Music image

tap is a terminal-based music player with fuzzy-finder

I can feel a tad uncomfortable about being over-critical when reviewing open source software. After all, the developer of a project often regards their project as a labour of love. They have expended considerable effort in engineering their software to their specific requirements and may not regard ‘failings’ I identify as even remotely important.

Witness my recent review of Festival. I criticised the developer in a GitHub issue for a design decision that results in a music player that consumes humongous amounts of memory. This is because the developer has decided to take cover art caching to an extreme. Probably to the developer of that project, RAM consumption is totally irrelevant. And to be fair, for some users it won’t be an issue.

tap is a terminal-based music player that lets you jump to any album with fuzzy-finder shortcuts. It’s got one of the lightest memory footprints of any audio player. It’s written in Rust and published under an open source license.


tap’s developer, Tim Dubbins, provides a .deb package for Ubuntu/Debian distributions.

I tested tap with the Arch-based Manjaro distribution. Tim also maintains a package in the Arch User Repository (effectively a compilation of build scripts). But if you’re not running an Arch-based distro and want to compile the software yourself, the process is simple.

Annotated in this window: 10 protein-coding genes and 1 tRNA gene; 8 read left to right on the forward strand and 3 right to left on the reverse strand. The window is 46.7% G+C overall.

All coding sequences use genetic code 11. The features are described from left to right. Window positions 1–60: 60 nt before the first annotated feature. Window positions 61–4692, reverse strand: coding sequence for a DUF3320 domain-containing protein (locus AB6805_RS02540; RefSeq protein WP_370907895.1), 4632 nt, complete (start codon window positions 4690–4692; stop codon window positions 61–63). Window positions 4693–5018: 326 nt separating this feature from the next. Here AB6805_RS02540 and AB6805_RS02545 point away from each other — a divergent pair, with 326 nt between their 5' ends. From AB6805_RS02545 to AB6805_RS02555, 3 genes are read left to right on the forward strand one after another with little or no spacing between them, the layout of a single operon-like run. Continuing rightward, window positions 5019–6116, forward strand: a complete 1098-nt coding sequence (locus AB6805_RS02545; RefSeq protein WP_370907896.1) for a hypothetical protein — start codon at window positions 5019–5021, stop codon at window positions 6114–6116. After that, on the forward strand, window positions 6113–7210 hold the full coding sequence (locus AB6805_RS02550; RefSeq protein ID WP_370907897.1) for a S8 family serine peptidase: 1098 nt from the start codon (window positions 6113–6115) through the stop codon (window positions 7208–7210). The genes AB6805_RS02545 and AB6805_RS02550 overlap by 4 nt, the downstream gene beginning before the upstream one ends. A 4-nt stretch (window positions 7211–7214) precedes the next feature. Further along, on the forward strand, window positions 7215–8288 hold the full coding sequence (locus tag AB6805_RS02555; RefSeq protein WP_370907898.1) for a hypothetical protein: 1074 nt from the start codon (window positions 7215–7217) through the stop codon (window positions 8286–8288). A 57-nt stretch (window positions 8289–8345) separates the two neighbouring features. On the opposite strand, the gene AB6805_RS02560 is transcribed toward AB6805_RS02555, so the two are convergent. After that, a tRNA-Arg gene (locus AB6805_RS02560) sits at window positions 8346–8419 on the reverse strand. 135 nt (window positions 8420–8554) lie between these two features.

First, clone the project’s GitHub repository with the command:

$ git clone

Change into the newly created directory:

$ cd tap

Now we can compile the source code using cargo, Rust’s package manager.

$ cargo install --path .

You’ll need rustc 1.64 or newer to compile. One of our test systems has version 1.62.0 installed because it’s getting rustc from the rustup package. For that system, I installed the rust package (which removes rustup).

Compiling tap from the source code

The tap executable is stored at ~/.cargo/bin.

That directory may not be in your PATH. PATH is an environment variable specifying a set of directories where executable programs are located.

I could copy the tap file to a directory that’s in my PATH (such as /usr/bin) or leave the executable where it is and permanently add ~/.cargo/bin to my PATH. Let’s do the latter. I’m using Bash. Fire up nano or whatever text editor you prefer and edit the .bashrc file.

$ nano ~/.bashrc

At the end of the file, add the line:

export PATH=$PATH:/home/user_name/.cargo/bin

Replace user_name with your username.

Save the file and exit. At the shell, enter the command:

$ source ~/.bashrc

Instead of the source command, you can log out and log into a new shell.

Next page: Page 2 – In Operation and Summary

Pages in this article:
Page 1 – Introduction and Installation
Page 2 – In Operation and Summary

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